We aren’t more civilized in our behavior

A recent Viewpoint illustrates a U.S. superiority complex, a world where abuses of power, corruption, bribery, and sexual inequality happen in Afghanistan, not here in the U.S. That’s not our reality here.

BRATTLEBORO — I find it difficult to understand Richard Davis's assertions of “cultural differences” and how Afghans “behave” in juxtaposition to the apparently homogeneous “us” here in the U.S. The underlying colonial message suggested we are more civilized in our behavior and it might be “difficult” for us to come in contact with our new Afghan neighbors. Moreover, I was disturbed by the level of racism, supremacy, and misleading information throughout his piece.

Davis asserts that the “political world [Afghans] come from [...] is immersed in bribery and abuses of power.” Davis either has historical amnesia or ignorance, a characteristic product of our education system.

After the Soviet Union invaded Afghanistan in 1979, the U.S. armed fundamentalist militias, wreaking havoc on the country and giving rise to Taliban power in 1996.

The post 9/11 U.S. presence in Afghanistan (an abuse of power, by the way) was accompanied by the familiar guise of noble humanitarian missions to “liberate” women. People may remember Laura Bush and her 2001 impassioned radio address to fight for the dignity of Afghan women, as if Afghan women were passive actors, obscuring the decades of political work of women activists in their own country.

How about we talk about the U.S. military's “abuses of power?”

When it comes to women, the U.S. military perpetrates repeated sexual violence and other abuses against women, both within its ranks and outside. One in three women in the military are raped by fellow service members.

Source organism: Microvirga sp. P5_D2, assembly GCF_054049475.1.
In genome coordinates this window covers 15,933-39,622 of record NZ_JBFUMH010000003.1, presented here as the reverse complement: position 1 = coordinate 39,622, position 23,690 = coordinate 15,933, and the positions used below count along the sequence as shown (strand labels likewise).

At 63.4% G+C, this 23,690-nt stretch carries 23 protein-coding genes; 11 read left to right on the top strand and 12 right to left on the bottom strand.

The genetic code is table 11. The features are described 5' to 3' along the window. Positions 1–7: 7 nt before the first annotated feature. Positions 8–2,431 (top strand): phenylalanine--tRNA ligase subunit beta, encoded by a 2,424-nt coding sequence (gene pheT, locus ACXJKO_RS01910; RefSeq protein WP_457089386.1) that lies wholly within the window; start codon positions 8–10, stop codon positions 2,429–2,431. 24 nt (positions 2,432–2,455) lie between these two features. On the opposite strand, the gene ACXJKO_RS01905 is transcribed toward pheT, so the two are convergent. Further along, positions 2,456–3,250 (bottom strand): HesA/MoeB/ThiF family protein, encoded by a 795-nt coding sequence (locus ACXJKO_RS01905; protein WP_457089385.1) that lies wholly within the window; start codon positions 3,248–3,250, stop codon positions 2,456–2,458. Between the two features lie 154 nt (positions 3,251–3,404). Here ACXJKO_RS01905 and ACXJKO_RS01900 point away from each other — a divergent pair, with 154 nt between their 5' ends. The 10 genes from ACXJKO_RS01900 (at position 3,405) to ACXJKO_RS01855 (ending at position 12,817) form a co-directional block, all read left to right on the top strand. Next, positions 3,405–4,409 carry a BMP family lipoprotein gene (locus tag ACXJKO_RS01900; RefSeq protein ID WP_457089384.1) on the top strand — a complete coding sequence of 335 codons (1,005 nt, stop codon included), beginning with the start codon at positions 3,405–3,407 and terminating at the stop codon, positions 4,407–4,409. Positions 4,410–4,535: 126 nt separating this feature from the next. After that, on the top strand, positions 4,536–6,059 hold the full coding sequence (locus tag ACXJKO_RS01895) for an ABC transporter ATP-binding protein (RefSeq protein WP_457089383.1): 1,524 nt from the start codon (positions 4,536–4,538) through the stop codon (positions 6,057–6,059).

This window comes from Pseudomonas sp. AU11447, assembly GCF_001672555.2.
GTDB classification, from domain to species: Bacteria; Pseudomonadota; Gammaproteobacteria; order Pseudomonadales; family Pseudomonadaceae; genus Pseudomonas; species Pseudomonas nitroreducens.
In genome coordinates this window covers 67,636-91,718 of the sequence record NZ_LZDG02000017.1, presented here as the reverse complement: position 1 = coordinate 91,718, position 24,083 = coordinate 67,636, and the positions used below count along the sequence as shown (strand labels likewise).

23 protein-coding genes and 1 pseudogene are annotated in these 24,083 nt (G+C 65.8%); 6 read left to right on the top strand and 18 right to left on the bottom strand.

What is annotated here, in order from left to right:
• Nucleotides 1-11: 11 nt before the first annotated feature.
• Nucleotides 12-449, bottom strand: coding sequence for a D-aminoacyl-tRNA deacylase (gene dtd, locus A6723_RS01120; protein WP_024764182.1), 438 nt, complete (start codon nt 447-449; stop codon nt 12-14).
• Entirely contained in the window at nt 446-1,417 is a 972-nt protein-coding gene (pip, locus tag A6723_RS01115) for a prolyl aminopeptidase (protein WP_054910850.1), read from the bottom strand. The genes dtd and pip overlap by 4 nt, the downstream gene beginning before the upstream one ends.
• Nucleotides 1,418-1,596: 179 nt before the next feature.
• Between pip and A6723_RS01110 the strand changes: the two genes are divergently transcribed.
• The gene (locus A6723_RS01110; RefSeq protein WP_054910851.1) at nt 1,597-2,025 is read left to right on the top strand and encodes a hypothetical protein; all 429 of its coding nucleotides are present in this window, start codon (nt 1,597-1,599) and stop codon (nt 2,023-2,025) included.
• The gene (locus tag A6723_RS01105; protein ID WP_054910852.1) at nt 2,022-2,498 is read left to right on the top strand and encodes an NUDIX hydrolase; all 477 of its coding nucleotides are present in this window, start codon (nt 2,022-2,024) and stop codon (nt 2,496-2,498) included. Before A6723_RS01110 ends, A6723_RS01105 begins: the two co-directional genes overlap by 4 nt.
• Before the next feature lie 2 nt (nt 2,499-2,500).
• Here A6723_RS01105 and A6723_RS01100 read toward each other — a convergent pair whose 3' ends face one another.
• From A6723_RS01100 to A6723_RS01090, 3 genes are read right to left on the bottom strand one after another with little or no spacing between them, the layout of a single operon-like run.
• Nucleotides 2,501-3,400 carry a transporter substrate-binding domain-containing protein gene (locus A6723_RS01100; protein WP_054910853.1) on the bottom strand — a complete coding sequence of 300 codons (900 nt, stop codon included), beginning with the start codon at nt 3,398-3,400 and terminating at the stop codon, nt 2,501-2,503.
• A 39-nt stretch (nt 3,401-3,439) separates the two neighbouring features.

On the outside, women are constantly impacted: the award-winning 2012 film Living Along the Fenceline highlights the ways in which U.S. bases and expansionist projects abroad impact women - from environmental concerns, to health, to sexual trauma.

And let us not forget the abuses like Abu Ghraib prison in Iraq in 2004. The atrocity of that alone should instantly squash Davis's finger pointing of corruption.

* * *

Davis also voiced his “discomfort” that “Afghanistan culture does not support equality of the sexes. Men dominate their wives [...] a cultural difference that we must accept.” His point is that due to the apparent sexual equality we embrace here, this will be discomforting to us.

Here again, I am unclear what Davis must see and experience here in the U.S.

Davis writes this at a time where Roe v. Wade is set to be overturned, a decision coming down from the majority-white-male Supreme Court. Trans rights are under attack (more anti-trans bills were passed in 2021 than any year before); the gender pay gap still exists; and 1 in 4 women experience intimate violence from their male partners.

But we must “accept” that apparently our “new neighbors” do “not support equality of the sexes.”

Davis writes this at a time when we are dealing with an epidemic of gun violence; a recent study clearly links mass shootings and a previous history of violence against women and misogynistic behavior.

But we must “accept” that apparently our “new neighbors” do “not support equality of the sexes.”

* * *

This rhetoric from Davis makes me think of a similar conversation I had around femicide, something that is often regarded as a phenomenon happening outside of the U.S.

Yet, in the U.S. almost three women every day die at the hands of their intimate partner, according to the National Coalition Against Domestic Violence. And, again, we must “accept” our new neighbors.

News stories abound with incidences of missing and murdered Indigenous women, police brutality against women of color, sexual assault of women (here in Vermont, a 2020 report indicates a “disturbing degree” of sexual abuse in Vermont's only women's prison by male guards toward both female officers and those incarcerated).

I could go on and on.

* * *

This piece of Davis's is a dangerous product of a U.S. superiority complex that we have all been taught. Bribery, corruption, and abuses of power are something that happens over there, not here. Domination of women and sexual inequality is over there, not here.

Yet abuses of power, corruption, and bribery happen every day here in the U.S. by those who hold power. Sexual inequality is a daily reality here.

Additionally, Davis's thoughts feed right into putting the focus on inequity (here around gender) on individual behavior and attitudes.

Yes, patriarchy exists the world over and its broad manifestations impact all people. But we need for discussion to focus on U.S. militarism (the tool used for the unending seeking of profit and power), which kills, maims, and upends people's lives both here and abroad.

This is the source of “discomfort” we all should have.

Subscribe to the newsletter for weekly updates